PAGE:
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I didn't think I was reactive to nightshades but to error on the side of caution I removed them from my diet for 2 months. When the two months were up, I ate rice smothered in marinara sauce --- LOTS of marinara! I was on my 5th HUGE bite when I began projectile vomiting the marinara back up in the kitchen of my home. I actually felt my stomach squeeze shut, squeezing and ejecting all of the contents back up my esophagus and out my mouth. A week later, I tried to eat tomatoes again and although I didn't vomit, I developed horrible stomach cramps for 2 hours after eating them. I've never had stomach cramps in my life. The next day, I was one of the crabbiest people ever. Now I have learned: I act like I'm on gluten (mood-wise) anytime I eat tomatoes or potatoes. My joints also become sore. I now avoid ALL nightshades. I use sweet potatoes instead of potatoes. And I make cashew basil pestos instead of marinara sauce.

I would never have known that I was nightshade intolerant if I had not avoided them for 2 months and allowed my body to readjust to a nightshade-free diet. I highly recommend Celiacs trying this. :)

Thank you for posting this!

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This info has been really handy, thank you. I am beginning to come round to the idea that I need to try going nightshade free for awhile. Tomatoes and bell peppers are my two main vegetables :-( My joints ache constantly and have done nearly my whole life. I remember the doctor "diagnosing" (I say that because I don't think he really had any idea what to say) with what he called "viral arthritis" when I was a kid, basically, I ached and he thought maybe the arthritis was triggered by a virus since it came and went.

I think going off gluten helped with some of the joint pain, but I definately felt much worse when I got glutened, but general stiffness, soreness and achy-ness is just a general fact of life for me. But I also thought a lot of other things were and going gluten free showed me I was suffering unncessarily so here goes with more experimenting. I need to lose weight and I think it would really help if I didn't ache all over all the time, I'd actually want to exercise.

A question for those nightshade free - how do you react if you get a tiny bit? Because I really don't know if I'm up for removing them ENTIRELY from my diet. I mean, I can give up potatoes, eggplant, paprika etc, tomatoes (sob) and bell peppers (sobs harder) but what about the teeny amount of tomato in shop made guacamole? I already have to watch FODMAPs, I feel like there isn't going to be anything left :-(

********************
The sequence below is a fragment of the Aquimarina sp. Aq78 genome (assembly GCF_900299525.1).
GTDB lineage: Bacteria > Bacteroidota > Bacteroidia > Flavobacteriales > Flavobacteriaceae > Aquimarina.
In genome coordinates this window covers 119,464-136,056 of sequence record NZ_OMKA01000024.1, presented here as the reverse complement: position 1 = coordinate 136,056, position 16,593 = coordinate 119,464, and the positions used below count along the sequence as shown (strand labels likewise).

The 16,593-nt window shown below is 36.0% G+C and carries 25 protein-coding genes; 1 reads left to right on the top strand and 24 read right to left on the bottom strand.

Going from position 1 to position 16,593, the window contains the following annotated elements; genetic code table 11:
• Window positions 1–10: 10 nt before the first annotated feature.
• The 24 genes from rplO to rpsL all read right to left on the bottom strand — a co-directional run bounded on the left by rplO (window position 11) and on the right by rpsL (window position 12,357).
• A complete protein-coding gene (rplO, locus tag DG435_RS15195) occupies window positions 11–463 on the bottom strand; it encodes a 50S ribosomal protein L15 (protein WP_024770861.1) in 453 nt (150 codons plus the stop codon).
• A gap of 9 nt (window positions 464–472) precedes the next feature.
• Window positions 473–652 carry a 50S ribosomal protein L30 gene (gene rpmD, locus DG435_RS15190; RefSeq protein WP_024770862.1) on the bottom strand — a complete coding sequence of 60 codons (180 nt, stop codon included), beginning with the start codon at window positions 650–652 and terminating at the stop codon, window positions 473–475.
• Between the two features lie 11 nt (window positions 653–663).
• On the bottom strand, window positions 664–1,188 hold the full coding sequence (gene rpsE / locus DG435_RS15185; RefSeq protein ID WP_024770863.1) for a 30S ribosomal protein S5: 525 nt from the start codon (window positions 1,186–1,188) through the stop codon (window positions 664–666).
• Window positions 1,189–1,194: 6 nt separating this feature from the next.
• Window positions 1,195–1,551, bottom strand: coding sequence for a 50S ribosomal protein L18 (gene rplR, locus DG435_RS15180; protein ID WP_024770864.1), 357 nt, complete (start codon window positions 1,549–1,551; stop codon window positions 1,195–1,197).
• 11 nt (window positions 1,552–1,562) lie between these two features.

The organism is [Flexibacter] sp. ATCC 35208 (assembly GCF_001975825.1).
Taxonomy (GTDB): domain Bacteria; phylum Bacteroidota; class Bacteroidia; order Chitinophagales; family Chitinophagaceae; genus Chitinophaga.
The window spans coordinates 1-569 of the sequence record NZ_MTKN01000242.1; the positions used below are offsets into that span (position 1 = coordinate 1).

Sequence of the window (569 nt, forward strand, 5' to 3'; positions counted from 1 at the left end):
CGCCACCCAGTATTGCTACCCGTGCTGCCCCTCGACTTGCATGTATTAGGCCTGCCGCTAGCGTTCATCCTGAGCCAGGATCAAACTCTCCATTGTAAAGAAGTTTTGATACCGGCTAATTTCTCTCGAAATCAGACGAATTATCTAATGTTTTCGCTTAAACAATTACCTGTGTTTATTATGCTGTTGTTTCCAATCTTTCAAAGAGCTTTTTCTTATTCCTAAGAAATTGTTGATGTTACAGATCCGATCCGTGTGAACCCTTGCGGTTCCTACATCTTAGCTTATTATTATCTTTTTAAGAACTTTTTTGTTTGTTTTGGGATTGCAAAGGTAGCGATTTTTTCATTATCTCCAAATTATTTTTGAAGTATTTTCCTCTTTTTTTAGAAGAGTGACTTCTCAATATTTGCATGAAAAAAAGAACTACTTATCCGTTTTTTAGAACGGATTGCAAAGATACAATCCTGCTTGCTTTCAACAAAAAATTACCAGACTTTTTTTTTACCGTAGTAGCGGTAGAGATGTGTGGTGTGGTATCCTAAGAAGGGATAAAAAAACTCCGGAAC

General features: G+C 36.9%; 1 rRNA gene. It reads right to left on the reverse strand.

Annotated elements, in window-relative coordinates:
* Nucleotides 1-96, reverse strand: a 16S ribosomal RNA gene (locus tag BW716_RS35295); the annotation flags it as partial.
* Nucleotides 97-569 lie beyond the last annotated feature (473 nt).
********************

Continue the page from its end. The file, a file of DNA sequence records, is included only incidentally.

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Thanks for this info, it is very useful.

Back in mid October when I first became very ill the first thing I suspected was a nightshade intolerance. I had eaten homemade french fries and became ill.

Long story short I figured out that I had a wheat intolerance (histamine reactions). Since then I can easily tell that it is both because I have two distinct reactions. So far tested are tomatoes, potatoes hot peppers and baby salad greens. I get nausea with them within minutes. The more I eat the more nausea with cramps and once vomiting. It happens within minutes.

I was hoping that it is a sensitivity and eventually I will be able to tolerate them again someday. Maybe it's denial :) but it is such a restricted diet I don't even want to think about it right now, enough to deal with the wheat issue right now.

Good news is both my kids have finally agreed to being tested. Yay.

Son swears for years now he has IBS, doc says it's nerves. Daughter diagnosed Type 2 diabetes, depression and ADD when very young, and was a cutter in her early teens. She swears to this day she is not ADD and type 2 diabetic and told off both doctors. She wants her and her boyfriend to go gluten free. He has mild Aspergers and takes allergy pills by the hand full.

Charlotte

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....

A question for those nightshade free - how do you react if you get a tiny bit? Because I really don't know if I'm up for removing them ENTIRELY from my diet. I mean, I can give up potatoes, eggplant, paprika etc, tomatoes (sob) and bell peppers (sobs harder) but what about the teeny amount of tomato in shop made guacamole? I already have to watch FODMAPs, I feel like there isn't going to be anything left :-(

It is very easy to make guacamole yourself. And it is better for you than what you buy at stores. It is really just smashed up avocadoes with whatever extras you want to put in it. Garlic, salt, pepper, lemon juice, sometimes I add canned salmon too. It only takes a couple minutes to make some fresh. Tomatoes are a no go of course because they are nightshades.

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It is very easy to make guacamole yourself. And it is better for you than what you buy at stores. It is really just smashed up avocadoes with whatever extras you want to put in it. Garlic, salt, pepper, lemon juice, sometimes I add canned salmon too. It only takes a couple minutes to make some fresh. Tomatoes are a no go of course because they are nightshades.